Flip Saunders once went so far as to say owning the Wolves wasn’t a money-making venture for Taylor, and that he did it primarily because he “loved the game.” (Forbes estimates the Timberwolves’ value at $720 million; by the time Taylor actually sells, he may see a tenfold return on his original $88 million investment.) Upon purchasing the Minneapolis Star Tribune a few years ago, Taylor stated that his motivations for doing so were 50% economic and 50% altruistic. It was clearly important to him that the state’s largest newspaper be owned by a Minnesotan, and it isn’t a stretch to wonder if he felt the same about one of the state’s major pro sports franchises. He entered the league at a time when financial viability was likely, but certainly not a foregone conclusion. Taylor did the governor a favor, realized he had a chance to save pro basketball in his home state, and did so, almost as a matter of civic duty.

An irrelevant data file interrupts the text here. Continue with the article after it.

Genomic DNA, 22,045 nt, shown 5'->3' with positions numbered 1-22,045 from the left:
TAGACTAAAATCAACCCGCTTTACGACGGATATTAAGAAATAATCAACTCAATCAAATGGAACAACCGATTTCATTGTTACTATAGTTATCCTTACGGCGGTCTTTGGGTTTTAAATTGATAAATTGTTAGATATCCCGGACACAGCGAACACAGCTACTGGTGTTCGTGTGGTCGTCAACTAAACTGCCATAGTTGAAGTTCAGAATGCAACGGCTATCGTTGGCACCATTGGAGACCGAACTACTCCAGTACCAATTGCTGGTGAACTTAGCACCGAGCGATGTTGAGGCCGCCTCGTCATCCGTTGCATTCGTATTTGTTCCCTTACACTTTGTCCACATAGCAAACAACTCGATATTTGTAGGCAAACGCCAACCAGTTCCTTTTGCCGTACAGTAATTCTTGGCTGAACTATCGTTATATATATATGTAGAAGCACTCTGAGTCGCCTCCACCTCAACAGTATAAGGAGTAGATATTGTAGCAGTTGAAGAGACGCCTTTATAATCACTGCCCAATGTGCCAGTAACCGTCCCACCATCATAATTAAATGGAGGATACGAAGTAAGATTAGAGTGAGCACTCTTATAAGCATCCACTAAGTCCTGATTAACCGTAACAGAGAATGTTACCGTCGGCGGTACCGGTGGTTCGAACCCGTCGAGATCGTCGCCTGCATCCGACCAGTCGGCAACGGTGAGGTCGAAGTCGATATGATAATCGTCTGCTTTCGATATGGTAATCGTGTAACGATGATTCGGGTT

To a certain extent, Taylor’s loyalty to Minnesota is admirable, especially considering he could’ve cashed out a few years ago if he’d been willing to allow the team to move to Seattle. But he didn’t, and has made it clear that a precondition to selling the team is that it stays put. He’s invested some of his own money into a new practice facility and Target Center upgrades, particularly notable in an age when some owners are willing to extort public funds out of their home cities to save every little bit of scratch they can. When he’s reflected on the prospect of selling the team, he almost always returns to the same hangup: he’d miss coming to the games and seeing everyone. To top it all off, he seems like a very nice man who still tends his own garden and insists that everyone call him “Glen.”
Which is why it pains me as a Minnesotan, a people known for passive-aggressive avoidance of conflict, to type the following sentence in plain, unambiguous terms: